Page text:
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Exposed: Tax Court of Canada Discriminated Against Jewish Justice, Preventing Him From Hearing Cases Involving Muslims

avatar by Benjamin Kerstein

Canadian flag. Photo: Wikimedia Commons.

The Tax Court of Canada has been exposed as attempting to prevent a Jewish judge from presiding over cases involving Muslims due to the judge’s actions in a different case regarding the possible hiring of a virulently anti-Israel academic at the University of Toronto.

According to The Globe and Mail, Tax Court Justice David Spiro was discriminated against in this fashion while under investigation by the Canadian Judicial Council over several complaints.

At the time, Tax Court Chief Justice Eugene Rossiter wrote to the Council saying that Spiro would not adjudicate any case involving a Muslim.

The Council ultimately cleared Spiro, saying he made mistakes but that removal was not justified.

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The complaints were made as part of a retaliatory campaign following the University of Toronto’s decision not to hire Valentina Azarova to head the university law school’s International Human Rights Program.

Azarova’s prospective hiring met with objections regarding her hatred of Israel and indirect ties to a Palestinian terrorist group. Critics noted that 90% of her academic work was on the Palestinian issue, with a stridently anti-Israel bias.

In addition, critics charged that Azarova had terrorist connections, having worked for the organization al-Haq, which has extensive links to the Popular Front for the Liberation of Palestine (PFLP), blacklisted as a terrorist organization by the Canadian government.

According to a letter Spiro wrote to the Council, while Azarova was under consideration, he had asked a university official to ensure that the law school properly examine her work and be prepared for the controversy that might ensue.

In August of this year, B’nai Brith Canada implored several Canadian government agencies to deny a work permit to Azarova and noted the emergence of antisemitic conspiracies regarding the university’s decision not to hire her.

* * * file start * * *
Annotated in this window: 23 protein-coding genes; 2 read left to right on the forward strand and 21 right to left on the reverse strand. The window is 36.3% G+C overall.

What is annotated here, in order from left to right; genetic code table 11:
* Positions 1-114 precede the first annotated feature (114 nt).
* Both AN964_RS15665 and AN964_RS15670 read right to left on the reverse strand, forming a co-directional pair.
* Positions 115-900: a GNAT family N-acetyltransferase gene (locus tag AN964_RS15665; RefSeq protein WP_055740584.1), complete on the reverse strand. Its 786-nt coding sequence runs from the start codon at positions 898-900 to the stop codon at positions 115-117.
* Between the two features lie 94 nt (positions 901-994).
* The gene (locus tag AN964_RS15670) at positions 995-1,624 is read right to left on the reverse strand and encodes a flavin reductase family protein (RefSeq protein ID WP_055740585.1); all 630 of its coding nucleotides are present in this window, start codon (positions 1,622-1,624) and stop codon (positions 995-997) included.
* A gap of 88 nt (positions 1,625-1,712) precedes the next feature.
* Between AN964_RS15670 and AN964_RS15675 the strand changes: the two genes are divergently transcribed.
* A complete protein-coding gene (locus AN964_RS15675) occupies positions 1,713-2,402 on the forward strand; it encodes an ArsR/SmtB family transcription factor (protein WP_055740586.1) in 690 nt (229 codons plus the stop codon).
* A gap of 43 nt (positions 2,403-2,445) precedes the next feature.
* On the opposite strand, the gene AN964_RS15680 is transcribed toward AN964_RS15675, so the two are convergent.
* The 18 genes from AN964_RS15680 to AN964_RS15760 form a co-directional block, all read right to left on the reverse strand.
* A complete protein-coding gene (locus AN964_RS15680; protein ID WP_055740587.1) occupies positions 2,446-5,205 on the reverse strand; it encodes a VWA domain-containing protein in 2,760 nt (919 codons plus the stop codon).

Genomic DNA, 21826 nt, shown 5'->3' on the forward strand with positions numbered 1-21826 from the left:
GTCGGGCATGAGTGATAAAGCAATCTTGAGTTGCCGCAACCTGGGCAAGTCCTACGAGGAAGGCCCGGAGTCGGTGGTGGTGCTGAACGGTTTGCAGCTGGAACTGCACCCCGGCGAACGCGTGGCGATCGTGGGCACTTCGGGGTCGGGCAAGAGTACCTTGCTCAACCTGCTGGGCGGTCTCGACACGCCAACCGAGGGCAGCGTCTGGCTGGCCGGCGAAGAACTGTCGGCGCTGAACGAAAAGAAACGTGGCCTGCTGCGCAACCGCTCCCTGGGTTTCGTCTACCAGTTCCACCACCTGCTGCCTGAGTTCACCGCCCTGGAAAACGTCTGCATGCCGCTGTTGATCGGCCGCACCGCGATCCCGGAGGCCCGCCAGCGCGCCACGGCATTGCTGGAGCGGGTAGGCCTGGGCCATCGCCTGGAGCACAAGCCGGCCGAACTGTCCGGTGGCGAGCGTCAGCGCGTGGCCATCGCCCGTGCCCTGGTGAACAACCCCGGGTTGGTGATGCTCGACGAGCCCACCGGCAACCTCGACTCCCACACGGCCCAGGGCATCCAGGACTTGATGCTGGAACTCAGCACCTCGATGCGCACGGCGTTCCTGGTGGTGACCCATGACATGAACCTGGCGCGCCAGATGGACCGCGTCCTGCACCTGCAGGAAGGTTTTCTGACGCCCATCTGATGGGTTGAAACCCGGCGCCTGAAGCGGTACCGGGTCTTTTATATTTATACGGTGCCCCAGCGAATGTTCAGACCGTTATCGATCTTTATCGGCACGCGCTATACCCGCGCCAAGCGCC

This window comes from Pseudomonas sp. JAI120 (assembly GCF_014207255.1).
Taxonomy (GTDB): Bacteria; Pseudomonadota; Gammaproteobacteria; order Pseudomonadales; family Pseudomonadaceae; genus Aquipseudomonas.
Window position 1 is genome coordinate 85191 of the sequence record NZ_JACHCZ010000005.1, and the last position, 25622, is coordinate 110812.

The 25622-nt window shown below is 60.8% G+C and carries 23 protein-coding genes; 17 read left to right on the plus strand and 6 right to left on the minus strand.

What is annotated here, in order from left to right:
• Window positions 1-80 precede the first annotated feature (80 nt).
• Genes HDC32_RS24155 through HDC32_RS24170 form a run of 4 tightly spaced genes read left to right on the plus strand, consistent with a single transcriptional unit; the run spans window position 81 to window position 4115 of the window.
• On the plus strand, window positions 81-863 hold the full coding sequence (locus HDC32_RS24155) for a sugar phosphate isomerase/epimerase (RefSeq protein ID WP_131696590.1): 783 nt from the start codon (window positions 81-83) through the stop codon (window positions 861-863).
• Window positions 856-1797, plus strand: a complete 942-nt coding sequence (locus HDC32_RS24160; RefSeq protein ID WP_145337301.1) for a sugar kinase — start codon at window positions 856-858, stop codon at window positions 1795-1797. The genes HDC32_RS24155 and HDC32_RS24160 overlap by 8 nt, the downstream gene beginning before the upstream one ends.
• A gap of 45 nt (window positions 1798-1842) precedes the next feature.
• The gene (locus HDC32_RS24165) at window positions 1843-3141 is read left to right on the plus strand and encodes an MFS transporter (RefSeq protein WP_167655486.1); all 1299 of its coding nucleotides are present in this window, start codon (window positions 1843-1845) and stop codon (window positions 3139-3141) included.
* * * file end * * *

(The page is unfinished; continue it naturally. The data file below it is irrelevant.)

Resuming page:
Despite an independent review of Azarova’s hiring decision in March determining that the university had made its decision because she was ineligible for a work visa, “many opponents continue to fantasize about reality and charge that the real reason for refusal of the recommendation of the search committee was an antisemitic conspiracy: Jewish power, influence and money,” B’nai Brith said at the time.

After the choice not to hire Azarova, the Arab Canadian Lawyers Association retaliated with an attempt to damage Spiro’s reputation and livelihood by complaining that his impartiality was in question, the Globe and Mail said.

Chief Justice Rossiter then wrote to the Council saying, “The Tax Court has taken the initiative, for perception purposes, of having all files that have been assigned to Justice Spiro … reviewed by the Associate Chief Justice of the Tax Court of Canada to ensure that, to the best of the Associate Chief Justice’s assessment … no files upon which he will adjudicate will have, as parties or agents or counsel, anyone who could be thought of as being of Muslim, or of the Islamic faith.”

Sophie Matte, a Tax Court spokeswoman, told the Globe and Mail that “the Tax Court of Canada wishes to reiterate its commitment to impartiality to all litigants who appear before the Court and to the Canadian public.”

Mohammad Fadel, a professor at the University of Toronto’s faculty of law, criticized the discrimination against Spiro, saying, “It’s not some idea that there is particular religious animus between Jews and Muslims or Muslims and Jews. Reducing it to some kind of stereotypical ancient religious conflict is very disturbing, and I think it just reinforces casual Islamophobia and casual antisemitism, for that matter.”

“It suggests … that it’s not unreasonable for Muslims to believe that a Jewish judge would be biased against them,” he said.

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